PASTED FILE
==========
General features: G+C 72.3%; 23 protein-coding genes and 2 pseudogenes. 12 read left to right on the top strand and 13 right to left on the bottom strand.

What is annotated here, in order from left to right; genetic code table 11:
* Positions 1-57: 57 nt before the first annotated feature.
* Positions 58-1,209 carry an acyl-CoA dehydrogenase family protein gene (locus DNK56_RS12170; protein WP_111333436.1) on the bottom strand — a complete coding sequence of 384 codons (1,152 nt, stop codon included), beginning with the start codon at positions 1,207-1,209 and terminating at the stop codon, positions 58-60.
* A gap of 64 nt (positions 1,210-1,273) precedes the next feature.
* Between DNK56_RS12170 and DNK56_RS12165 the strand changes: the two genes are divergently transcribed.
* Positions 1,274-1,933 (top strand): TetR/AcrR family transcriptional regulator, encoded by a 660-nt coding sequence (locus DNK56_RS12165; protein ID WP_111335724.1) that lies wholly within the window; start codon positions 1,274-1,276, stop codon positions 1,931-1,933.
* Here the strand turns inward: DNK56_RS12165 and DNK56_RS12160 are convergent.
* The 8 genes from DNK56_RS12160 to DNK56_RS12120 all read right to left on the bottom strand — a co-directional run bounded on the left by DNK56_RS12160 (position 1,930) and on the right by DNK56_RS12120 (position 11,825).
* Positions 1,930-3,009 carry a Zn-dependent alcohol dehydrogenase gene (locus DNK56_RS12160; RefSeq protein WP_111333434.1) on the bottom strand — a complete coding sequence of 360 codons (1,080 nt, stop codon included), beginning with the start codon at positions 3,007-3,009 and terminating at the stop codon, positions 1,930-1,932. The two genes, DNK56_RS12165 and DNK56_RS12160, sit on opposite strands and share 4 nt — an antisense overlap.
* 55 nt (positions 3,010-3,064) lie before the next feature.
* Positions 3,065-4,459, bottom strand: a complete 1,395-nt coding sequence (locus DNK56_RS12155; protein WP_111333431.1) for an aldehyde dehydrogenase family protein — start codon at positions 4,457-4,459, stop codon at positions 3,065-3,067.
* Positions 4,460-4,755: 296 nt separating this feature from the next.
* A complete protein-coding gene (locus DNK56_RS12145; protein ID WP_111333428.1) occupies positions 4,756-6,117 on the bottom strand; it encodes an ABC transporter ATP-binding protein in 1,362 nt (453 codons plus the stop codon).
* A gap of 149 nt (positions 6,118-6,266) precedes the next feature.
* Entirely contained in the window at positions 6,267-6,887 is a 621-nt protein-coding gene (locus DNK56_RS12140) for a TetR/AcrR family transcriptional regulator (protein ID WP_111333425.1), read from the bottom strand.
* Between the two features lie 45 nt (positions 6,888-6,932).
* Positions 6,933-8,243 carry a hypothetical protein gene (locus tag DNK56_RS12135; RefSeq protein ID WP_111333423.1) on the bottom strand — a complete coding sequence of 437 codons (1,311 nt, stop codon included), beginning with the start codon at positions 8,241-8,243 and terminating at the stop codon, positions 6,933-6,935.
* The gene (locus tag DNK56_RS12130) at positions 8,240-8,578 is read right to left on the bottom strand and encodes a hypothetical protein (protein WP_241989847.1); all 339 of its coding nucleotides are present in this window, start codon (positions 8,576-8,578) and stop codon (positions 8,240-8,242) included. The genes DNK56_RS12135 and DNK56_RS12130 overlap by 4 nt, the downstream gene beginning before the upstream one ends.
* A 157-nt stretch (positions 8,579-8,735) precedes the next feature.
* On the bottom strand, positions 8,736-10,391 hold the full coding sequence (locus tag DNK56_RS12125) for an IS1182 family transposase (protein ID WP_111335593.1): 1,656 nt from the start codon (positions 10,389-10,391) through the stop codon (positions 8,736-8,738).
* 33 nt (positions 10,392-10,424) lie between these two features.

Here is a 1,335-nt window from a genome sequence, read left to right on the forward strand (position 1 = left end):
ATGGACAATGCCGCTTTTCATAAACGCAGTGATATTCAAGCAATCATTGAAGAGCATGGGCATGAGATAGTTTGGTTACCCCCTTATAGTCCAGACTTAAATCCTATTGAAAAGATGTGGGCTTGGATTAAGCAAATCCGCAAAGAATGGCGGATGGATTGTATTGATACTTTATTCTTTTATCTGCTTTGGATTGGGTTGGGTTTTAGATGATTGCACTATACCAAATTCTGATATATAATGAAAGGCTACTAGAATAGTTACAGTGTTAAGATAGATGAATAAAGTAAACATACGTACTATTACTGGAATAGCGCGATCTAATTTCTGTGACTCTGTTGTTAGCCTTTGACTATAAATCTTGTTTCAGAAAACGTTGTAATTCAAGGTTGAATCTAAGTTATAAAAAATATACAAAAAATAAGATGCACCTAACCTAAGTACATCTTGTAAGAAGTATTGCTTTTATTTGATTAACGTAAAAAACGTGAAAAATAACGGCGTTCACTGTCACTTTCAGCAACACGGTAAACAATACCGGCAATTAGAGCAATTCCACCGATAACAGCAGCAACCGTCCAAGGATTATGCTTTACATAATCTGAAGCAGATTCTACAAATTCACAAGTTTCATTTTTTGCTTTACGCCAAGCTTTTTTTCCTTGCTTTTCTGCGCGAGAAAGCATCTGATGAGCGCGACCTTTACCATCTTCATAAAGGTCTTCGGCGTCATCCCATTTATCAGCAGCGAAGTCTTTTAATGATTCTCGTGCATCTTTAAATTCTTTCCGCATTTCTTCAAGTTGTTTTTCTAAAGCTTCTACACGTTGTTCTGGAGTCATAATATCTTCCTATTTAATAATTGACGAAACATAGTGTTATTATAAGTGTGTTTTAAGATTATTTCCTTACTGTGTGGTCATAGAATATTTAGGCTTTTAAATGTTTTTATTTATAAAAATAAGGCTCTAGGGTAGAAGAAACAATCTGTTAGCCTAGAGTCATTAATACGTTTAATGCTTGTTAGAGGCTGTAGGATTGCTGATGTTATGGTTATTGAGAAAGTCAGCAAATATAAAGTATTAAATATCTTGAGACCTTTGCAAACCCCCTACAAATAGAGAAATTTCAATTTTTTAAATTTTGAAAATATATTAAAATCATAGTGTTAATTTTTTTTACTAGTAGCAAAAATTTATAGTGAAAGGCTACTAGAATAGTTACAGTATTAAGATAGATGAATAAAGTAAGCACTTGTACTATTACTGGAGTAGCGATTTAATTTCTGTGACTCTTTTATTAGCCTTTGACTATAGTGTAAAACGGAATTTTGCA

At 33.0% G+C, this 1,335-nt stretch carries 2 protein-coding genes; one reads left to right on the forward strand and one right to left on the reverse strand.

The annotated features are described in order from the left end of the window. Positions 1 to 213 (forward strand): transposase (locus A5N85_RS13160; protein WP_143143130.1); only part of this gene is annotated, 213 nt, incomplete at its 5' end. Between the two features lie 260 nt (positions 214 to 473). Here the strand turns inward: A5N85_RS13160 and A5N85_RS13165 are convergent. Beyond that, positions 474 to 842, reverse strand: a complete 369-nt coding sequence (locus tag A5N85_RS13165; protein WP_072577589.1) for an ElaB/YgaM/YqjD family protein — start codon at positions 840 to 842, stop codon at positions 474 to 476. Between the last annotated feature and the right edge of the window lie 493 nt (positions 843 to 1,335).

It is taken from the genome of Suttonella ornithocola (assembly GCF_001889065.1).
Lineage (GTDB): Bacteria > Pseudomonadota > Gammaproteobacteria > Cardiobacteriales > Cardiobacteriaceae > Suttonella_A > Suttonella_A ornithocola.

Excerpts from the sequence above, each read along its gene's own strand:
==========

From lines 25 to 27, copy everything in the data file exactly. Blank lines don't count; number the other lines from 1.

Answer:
At 33.0% G+C, this 1,335-nt stretch carries 2 protein-coding genes; one reads left to right on the forward strand and one right to left on the reverse strand.

The annotated features are described in order from the left end of the window. Positions 1 to 213 (forward strand): transposase (locus A5N85_RS13160; protein WP_143143130.1); only part of this gene is annotated, 213 nt, incomplete at its 5' end. Between the two features lie 260 nt (positions 214 to 473). Here the strand turns inward: A5N85_RS13160 and A5N85_RS13165 are convergent. Beyond that, positions 474 to 842, reverse strand: a complete 369-nt coding sequence (locus tag A5N85_RS13165; protein WP_072577589.1) for an ElaB/YgaM/YqjD family protein — start codon at positions 840 to 842, stop codon at positions 474 to 476. Between the last annotated feature and the right edge of the window lie 493 nt (positions 843 to 1,335).

It is taken from the genome of Suttonella ornithocola (assembly GCF_001889065.1).